THELAW.TV

5 Things To Know Today



Dallas Cowboys Josh Brent Out On Bail After Teammate’s Death

Dallas Cowboys nose tackle Josh Brent was released from jail on $500,000 bond Sunday — around the time his team pulled off an emotional, last-second win — after his arrest in the fiery weekend car crash that killed his teammate, reports CNN. Brent was arrested on suspicion of intoxication manslaughter after a Mercedes he was driving flipped and caught fire early Saturday in Irving, Texas, the Dallas suburb where the Cowboys are based. Police said Brent’s car was traveling at high-speed when it hit a curb, and officers on the scene “believed alcohol was a contributing factor in the crash.” In an arrest affidavit released Sunday, police reported that Brent was pulling his teammate, Jerry Brown Jr., from the wrecked vehicle when officers reached the scene of the crash. He refused a blood test, but police were able to take a sample from him because the case involved a fatality, the affidavit states. The car traveled about 900 feet after hitting the curb, said police spokesman John Argumaniz. The 25-year-old Brown, an outside linebacker on the Dallas practice squad, was pronounced dead at a nearby hospital.

Americans Side With States In Pot Laws

As the Obama administration decides how to deal with new laws in Colorado and Washington that legalize marijuana, a new survey from USA Today/Gallup shows that most Americans oppose government intervention to enforce federal anti-marijuana laws. According to the survey, which interviewed 1,015 adults between November 26-29, 64 percent of Americans say the federal government should not take steps to enforce federal marijuana laws in states where it has been legalized. Voters in both Colorado and Washington voted on Election Day to legalize pot for casual use, and the law went into effect in Washington state last week. But possessing marijuana is still a violation of the Controlled Substances Act, a federal law, and the federal government hasn’t yet said how it will respond to this conflict. According to Gallup, people’s views on how the government should react in this situation is largely defined on whether or not they believe marijuana should be legalized: Of those who say it should, only 12 percent said the government should take steps to enforce federal laws; of those who oppose legalization, 56 percent said so. Respondents were divided on legalization in general, however, with 48 percent supporting it and 50 percent opposing it.

Man Charged In Subway Push Death Blames Voices

The man who police say pushed another man to his death in front of an oncoming New York City subway train says he was high on drugs and trying to combat voices in his head. Authorities have charged 30-year-old Naeem Davis with second-degree murder in the death of 58-year-old Ki-Suck Han. Davis claims he was harassed and threatened by Ki Suk Han before Monday’s violence erupted on the platform of the 49th Street station — and that he was high when he pushed Han to his death.Davis tells the New York Post in a jailhouse interview that Han had grabbed his arm and threatened him earlier. He says he was coaxed into shoving Han by voices in his head that he couldn’t control. Davis tells the newspaper he didn’t attempt to pull Han to safety because “it happened so fast” and he was “under the influence.” He says he didn’t mean to kill Han.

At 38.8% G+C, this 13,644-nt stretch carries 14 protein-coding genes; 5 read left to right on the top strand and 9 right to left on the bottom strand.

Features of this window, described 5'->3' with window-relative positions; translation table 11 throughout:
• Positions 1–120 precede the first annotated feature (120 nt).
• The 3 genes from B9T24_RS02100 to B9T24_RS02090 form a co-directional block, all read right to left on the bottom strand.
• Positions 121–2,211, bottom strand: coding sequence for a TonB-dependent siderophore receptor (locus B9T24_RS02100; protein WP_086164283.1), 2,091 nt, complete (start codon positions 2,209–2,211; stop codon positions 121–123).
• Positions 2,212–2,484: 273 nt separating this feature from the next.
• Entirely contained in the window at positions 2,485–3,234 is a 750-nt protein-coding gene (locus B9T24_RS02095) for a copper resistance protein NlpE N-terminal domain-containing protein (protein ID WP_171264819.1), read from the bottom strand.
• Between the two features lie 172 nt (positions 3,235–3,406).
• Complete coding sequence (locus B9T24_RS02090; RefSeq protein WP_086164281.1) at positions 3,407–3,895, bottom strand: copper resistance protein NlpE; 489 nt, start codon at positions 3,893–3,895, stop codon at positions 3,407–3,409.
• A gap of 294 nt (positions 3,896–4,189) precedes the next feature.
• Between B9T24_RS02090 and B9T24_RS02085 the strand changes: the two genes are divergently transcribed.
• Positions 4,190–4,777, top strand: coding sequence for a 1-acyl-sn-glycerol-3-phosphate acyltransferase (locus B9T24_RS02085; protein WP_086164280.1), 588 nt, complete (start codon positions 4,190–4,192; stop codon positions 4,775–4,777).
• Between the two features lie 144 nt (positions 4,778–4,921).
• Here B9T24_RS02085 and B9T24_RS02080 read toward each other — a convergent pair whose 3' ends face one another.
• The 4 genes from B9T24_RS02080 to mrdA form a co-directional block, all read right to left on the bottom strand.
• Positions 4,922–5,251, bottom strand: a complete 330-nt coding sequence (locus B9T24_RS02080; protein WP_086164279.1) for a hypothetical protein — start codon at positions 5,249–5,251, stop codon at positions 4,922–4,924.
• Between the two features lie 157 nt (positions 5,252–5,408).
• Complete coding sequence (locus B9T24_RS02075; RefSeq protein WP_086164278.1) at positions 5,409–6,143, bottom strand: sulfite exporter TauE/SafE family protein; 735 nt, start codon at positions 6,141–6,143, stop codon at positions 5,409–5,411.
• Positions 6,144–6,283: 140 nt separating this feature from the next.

Same-Sex Couples Marry In Washington State

Same-sex couples in Washington state began reciting wedding vows at events across the state Sunday, on the first day they could marry after the state’s gay marriage law took effect. About 140 couples had registered to marry at Seattle City Hall, which had set up five separate chapels to accommodate the revelers, CBS reports. Starting at 10 a.m., cheers and applause regularly broke out as another couple’s marriage became official. Weddings at city hall were to continue through 5 p.m. Hundreds of gay and lesbian couples picked up their marriage licenses as early as 12:01 a.m. Thursday, but because of the state’s three-day waiting period, the earliest weddings could take place was just after midnight, early Sunday morning. Last month, Washington, Maine and Maryland became the first states to pass same-sex marriage by popular vote. They joined six other states — New York, Connecticut, Iowa, Massachusetts, New Hampshire, Vermont — and the District of Columbia that had already enacted laws or issued court rulings permitting same-sex marriage.

Strauss-Kahn Legal Fight Over Sex Allegation Wraps Up

Lawyers for Dominique Strauss-Kahn and a hotel maid who accused the former International Monetary Fund chief of sexually assaulting her are set to appear in a New York state court on Monday and may announce a settlement to her civil lawsuit against him. The court date comes less than two weeks after a source familiar with the matter said the two sides had reached a preliminary agreement to settle the case. The source said details of the settlement are not likely to be made public at the hearing, which is scheduled to begin at 2 p.m. in New York State Supreme Court in the New York City borough of The Bronx. The agreement would end a legal saga that began when Nafissatou Diallo, 33, told police that Strauss-Kahn attacked her in his suite at the Sofitel Hotel in Manhattan on May 14, 2011. The scandal forced Strauss-Kahn to resign his post as head of one of the world’s most influential international finance organizations and wrecked his hopes of running for president in his native France.

 

 

 

Related Articles